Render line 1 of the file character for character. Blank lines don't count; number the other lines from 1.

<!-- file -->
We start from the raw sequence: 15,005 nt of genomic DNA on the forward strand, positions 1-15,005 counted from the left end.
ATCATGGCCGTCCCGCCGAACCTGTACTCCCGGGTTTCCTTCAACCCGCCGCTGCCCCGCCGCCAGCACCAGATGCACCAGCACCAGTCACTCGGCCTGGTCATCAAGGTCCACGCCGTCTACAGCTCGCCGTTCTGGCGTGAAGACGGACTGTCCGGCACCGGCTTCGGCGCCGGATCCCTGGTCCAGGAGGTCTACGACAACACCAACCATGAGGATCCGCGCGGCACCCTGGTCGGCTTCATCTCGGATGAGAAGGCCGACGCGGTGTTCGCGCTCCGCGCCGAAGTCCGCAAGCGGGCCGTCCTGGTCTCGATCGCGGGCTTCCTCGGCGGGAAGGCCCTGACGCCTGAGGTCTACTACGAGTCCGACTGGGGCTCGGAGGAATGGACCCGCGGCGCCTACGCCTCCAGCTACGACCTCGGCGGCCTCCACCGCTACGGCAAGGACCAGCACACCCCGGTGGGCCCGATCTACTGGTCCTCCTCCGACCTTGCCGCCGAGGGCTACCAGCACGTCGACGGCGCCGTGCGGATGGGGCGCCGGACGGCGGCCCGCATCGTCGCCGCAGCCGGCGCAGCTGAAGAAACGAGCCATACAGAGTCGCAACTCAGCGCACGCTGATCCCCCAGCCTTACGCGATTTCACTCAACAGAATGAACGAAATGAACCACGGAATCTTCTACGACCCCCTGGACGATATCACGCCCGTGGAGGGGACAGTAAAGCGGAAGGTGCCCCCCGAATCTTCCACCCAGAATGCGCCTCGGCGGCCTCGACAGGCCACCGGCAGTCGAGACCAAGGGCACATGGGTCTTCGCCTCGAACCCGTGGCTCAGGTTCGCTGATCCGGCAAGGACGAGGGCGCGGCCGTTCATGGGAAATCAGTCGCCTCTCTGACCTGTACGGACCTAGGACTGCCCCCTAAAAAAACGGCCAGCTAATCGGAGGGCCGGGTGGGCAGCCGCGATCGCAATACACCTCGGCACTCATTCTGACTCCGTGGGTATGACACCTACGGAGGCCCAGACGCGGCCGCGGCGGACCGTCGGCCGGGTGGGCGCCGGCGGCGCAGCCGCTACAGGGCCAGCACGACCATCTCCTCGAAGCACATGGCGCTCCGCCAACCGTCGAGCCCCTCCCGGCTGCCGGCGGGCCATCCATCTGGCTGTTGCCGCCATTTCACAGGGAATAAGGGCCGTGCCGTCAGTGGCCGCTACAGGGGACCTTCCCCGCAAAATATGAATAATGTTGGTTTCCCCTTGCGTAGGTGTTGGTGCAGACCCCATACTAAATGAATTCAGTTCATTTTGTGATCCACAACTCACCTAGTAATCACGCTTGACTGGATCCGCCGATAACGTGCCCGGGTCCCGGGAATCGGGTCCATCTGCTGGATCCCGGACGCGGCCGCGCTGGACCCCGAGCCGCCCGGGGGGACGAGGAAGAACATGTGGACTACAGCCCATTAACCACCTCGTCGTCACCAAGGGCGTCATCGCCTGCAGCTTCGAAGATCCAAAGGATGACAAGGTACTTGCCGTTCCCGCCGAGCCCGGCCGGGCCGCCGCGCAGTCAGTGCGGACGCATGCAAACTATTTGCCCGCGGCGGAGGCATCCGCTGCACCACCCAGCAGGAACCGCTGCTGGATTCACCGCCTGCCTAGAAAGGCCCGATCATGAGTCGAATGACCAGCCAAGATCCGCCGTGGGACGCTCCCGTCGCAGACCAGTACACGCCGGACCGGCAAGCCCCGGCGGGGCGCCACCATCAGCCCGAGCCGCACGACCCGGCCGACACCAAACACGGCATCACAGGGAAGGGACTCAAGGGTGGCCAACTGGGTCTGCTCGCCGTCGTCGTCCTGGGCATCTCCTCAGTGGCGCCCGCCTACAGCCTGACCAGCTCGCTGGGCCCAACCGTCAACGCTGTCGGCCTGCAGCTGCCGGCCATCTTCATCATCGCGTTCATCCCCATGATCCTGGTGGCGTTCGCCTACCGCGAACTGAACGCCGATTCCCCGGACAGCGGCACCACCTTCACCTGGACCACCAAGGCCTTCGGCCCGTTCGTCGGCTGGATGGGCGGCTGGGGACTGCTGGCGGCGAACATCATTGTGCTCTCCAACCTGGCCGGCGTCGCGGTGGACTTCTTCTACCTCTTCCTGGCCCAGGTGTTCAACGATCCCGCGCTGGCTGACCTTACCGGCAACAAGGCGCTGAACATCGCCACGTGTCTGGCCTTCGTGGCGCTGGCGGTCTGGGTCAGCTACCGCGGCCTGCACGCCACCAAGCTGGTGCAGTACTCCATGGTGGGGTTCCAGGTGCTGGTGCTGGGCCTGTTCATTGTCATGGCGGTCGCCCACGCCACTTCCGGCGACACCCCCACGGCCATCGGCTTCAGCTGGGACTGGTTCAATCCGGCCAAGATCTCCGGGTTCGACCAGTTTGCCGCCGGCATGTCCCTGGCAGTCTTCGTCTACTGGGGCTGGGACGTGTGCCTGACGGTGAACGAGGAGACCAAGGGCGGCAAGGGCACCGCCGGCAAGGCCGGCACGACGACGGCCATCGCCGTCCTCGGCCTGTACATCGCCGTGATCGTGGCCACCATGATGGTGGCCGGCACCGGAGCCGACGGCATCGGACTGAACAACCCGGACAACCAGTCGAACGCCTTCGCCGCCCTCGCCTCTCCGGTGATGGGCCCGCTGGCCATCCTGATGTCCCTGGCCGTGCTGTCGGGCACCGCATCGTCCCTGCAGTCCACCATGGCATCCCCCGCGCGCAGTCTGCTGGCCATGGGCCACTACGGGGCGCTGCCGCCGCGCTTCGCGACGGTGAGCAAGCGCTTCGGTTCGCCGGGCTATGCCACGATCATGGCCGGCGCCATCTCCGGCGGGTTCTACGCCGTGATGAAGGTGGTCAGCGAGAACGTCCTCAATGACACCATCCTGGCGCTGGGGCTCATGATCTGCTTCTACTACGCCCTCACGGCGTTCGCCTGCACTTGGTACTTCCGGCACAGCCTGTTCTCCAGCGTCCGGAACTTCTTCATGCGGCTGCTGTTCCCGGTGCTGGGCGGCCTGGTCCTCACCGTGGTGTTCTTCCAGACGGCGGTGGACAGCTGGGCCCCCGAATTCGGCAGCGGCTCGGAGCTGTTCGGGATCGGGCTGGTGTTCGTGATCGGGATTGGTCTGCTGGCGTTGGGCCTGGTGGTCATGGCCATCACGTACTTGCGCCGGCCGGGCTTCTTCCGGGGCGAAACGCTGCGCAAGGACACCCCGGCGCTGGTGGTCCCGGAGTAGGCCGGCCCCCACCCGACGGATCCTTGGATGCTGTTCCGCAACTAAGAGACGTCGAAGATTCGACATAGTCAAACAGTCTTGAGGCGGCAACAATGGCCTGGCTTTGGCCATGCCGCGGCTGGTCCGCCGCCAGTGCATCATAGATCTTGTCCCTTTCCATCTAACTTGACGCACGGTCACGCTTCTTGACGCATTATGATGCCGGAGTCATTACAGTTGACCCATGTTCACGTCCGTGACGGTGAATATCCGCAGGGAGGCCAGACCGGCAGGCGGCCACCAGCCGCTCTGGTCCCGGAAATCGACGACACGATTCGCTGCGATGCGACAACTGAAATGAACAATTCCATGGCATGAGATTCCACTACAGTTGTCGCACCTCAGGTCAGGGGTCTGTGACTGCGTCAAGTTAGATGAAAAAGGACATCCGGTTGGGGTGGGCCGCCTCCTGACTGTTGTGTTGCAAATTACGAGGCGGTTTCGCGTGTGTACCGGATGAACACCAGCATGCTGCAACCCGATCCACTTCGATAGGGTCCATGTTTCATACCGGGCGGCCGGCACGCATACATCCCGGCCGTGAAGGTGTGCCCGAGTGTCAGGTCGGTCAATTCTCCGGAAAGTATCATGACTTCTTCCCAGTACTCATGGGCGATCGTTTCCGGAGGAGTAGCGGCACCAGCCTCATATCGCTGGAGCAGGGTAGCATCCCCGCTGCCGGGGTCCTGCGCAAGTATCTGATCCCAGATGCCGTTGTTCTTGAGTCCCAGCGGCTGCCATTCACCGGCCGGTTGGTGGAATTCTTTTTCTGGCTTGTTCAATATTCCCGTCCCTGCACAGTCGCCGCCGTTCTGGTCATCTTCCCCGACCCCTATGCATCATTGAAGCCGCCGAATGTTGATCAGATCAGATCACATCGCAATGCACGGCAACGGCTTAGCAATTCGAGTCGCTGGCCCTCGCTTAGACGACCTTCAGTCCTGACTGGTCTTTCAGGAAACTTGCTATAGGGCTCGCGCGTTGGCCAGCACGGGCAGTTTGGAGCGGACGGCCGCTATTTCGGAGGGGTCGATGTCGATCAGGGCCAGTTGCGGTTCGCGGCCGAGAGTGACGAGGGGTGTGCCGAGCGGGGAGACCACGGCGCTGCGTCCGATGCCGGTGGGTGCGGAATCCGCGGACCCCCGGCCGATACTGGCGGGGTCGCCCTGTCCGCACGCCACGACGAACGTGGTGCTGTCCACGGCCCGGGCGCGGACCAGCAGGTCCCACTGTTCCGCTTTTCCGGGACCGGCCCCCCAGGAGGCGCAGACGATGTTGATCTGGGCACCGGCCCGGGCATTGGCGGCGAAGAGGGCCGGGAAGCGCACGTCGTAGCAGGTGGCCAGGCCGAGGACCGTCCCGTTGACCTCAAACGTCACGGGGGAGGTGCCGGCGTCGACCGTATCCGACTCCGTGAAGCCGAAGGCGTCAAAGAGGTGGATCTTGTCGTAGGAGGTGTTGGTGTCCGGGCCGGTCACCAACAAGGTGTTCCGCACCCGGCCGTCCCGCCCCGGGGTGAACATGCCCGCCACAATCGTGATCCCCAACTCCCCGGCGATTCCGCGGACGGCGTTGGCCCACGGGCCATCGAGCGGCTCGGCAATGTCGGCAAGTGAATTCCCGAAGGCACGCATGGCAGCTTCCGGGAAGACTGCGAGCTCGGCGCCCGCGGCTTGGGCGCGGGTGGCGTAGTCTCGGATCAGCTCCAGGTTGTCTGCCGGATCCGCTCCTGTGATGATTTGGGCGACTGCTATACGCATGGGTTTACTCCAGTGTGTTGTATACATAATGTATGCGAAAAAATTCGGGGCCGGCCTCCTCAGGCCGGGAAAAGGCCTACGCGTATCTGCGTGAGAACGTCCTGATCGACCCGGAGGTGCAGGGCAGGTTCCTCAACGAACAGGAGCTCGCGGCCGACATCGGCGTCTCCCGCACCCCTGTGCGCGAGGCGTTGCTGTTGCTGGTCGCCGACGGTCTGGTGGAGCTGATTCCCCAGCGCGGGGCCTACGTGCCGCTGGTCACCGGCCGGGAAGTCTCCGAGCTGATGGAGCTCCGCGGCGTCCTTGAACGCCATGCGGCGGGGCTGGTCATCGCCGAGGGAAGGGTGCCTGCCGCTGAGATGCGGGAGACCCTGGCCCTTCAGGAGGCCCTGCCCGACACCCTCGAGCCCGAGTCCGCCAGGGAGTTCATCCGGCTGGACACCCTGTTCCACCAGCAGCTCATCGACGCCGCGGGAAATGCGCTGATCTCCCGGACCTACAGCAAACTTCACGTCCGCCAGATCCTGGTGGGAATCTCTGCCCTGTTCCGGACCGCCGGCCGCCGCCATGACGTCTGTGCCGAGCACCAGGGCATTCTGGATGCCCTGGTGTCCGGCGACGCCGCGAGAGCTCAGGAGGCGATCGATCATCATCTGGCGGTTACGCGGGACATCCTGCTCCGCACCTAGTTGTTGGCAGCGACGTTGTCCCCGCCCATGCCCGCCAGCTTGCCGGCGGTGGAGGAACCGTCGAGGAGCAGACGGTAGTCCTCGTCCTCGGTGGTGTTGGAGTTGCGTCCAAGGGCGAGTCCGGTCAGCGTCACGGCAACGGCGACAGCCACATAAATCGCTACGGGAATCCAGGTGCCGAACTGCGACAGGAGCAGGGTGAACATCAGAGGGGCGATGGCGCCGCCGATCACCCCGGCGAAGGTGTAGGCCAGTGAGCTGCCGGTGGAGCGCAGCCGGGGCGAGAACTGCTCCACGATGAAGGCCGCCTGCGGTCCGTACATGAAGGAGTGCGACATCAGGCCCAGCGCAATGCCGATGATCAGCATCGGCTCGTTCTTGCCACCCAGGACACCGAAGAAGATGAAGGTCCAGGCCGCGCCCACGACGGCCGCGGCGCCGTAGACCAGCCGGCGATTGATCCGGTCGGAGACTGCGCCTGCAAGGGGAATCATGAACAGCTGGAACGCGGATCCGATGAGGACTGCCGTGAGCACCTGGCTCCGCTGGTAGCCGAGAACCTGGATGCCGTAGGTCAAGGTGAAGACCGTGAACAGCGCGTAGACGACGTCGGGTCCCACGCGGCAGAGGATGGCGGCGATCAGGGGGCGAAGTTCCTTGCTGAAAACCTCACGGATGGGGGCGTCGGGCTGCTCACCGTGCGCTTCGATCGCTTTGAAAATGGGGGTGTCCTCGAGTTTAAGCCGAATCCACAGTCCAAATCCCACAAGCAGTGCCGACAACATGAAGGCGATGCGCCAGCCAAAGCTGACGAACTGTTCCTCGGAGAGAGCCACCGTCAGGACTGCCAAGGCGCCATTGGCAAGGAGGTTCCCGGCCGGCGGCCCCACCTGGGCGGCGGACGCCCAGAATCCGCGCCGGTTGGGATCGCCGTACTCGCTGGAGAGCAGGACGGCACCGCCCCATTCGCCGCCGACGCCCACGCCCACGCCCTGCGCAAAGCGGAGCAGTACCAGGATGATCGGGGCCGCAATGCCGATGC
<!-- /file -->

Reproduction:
We start from the raw sequence: 15,005 nt of genomic DNA on the forward strand, positions 1-15,005 counted from the left end.